Flush toilet for a dog
US Patent No. 6,769,382 [ PDF ]
Issued August 3, 2004
The patent on this toilet for dogs reads almost like a Monty Python sketch really. The Background of the Invention starts by explaining that domestic pets such as dogs provide love and companionship to human beings, but they also create the daunting task associated with, shall we say, “maintenance.” The inventor laments the failed attempts of others to provide an indoor toilet facility for dogs. Can you see the inventor setting up a non-obvious argument here? If others have failed then the invention cannot be obvious, right? I don’t think we need to worry about obviousness for this one though, but I digress.
The patent goes on to explain that because dogs “perform” in various standing positions the doggie toilet must be crafted with this uniqueness in mind. The one thing that the inventor seems to leave out of the patent is how one would get the dog to use the toilet in the first place, which would seem to be the real groundbreaking invention. After all, most of us are not Bruce Almighty and cannot simply snap our fingers and point to the toilet.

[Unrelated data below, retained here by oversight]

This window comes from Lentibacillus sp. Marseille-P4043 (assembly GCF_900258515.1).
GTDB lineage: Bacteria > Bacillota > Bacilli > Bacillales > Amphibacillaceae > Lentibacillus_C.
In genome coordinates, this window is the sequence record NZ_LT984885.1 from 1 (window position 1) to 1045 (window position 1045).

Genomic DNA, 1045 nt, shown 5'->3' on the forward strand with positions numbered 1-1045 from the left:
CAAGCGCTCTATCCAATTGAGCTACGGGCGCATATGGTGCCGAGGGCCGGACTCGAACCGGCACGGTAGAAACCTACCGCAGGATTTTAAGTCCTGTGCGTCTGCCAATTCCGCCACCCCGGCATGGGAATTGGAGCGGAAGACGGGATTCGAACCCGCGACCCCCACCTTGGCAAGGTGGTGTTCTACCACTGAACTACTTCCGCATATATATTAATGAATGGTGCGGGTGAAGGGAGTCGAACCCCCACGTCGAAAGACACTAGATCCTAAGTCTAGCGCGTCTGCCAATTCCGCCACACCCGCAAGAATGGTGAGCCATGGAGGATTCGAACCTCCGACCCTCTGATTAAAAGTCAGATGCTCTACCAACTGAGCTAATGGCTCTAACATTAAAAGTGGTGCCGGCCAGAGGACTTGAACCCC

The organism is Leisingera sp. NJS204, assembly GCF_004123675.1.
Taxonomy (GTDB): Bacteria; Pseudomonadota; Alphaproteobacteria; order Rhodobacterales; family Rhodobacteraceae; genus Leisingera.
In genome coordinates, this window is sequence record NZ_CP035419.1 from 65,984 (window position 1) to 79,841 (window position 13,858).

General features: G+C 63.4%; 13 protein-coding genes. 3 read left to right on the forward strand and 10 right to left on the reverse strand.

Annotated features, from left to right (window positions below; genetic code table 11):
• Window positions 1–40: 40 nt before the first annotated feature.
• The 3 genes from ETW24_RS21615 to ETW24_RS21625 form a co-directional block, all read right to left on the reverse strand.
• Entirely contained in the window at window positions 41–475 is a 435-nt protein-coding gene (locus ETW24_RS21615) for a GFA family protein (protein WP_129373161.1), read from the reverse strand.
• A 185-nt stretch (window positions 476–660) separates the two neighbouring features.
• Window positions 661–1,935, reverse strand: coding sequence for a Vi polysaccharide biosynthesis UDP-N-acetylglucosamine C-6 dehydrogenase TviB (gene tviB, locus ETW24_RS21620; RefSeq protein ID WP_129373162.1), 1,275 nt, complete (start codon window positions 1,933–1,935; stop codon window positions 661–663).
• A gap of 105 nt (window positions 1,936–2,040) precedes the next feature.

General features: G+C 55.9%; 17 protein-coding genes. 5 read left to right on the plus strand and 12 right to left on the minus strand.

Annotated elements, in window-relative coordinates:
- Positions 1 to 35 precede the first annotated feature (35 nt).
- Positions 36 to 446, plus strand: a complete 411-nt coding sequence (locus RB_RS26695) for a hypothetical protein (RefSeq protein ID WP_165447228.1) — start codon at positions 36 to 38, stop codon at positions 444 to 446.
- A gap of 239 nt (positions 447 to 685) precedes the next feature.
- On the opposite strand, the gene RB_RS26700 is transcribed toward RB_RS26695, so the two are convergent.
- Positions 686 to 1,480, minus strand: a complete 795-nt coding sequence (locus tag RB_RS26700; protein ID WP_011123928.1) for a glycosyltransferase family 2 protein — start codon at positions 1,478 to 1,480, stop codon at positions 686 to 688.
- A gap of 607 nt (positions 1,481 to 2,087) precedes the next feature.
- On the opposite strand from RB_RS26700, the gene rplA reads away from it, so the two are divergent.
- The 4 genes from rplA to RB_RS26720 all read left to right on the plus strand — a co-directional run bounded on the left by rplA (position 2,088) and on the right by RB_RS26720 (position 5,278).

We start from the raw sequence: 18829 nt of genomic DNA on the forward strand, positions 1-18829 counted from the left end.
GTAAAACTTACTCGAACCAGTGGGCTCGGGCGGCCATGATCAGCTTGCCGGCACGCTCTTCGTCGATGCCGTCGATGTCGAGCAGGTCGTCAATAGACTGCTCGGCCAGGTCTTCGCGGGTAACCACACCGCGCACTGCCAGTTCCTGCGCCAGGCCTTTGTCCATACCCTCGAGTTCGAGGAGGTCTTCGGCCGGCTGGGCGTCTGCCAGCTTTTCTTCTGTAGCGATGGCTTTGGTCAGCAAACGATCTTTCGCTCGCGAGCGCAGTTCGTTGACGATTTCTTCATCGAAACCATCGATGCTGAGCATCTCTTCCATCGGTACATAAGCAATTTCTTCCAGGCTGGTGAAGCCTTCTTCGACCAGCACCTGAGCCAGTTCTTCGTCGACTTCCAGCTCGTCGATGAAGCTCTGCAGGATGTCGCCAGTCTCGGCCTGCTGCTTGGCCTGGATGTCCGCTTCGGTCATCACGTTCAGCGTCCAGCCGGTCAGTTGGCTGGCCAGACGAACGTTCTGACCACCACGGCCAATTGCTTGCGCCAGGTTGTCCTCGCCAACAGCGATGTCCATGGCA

While we may be able to poke fun at this invention, quite easily I might add, we should at least take an opportunity to try and learn something from this patent. The thing that jumps out at me is utility; in order for an invention to be entitled to receive patent protection it must be “useful.” This utility requirement for patentability has absolutely nothing to do with what any one of use would consider a requirement that the invention be “useful” in the real world. In order for an invention to satisfy the utility requirement it needs to do what you claim it does. So if you were to invent a cure for cancer, say a hemlock, arsenic, cyanid concoction in a gasoline base and claimed that it would kill cancer cells when ingested this potion would be considered “useful” in the patent sense. The fact that it would kill ever cell in your body, including cancer cells, is not something the Patent Office would concern themselves with. That is an issue for the FDA!
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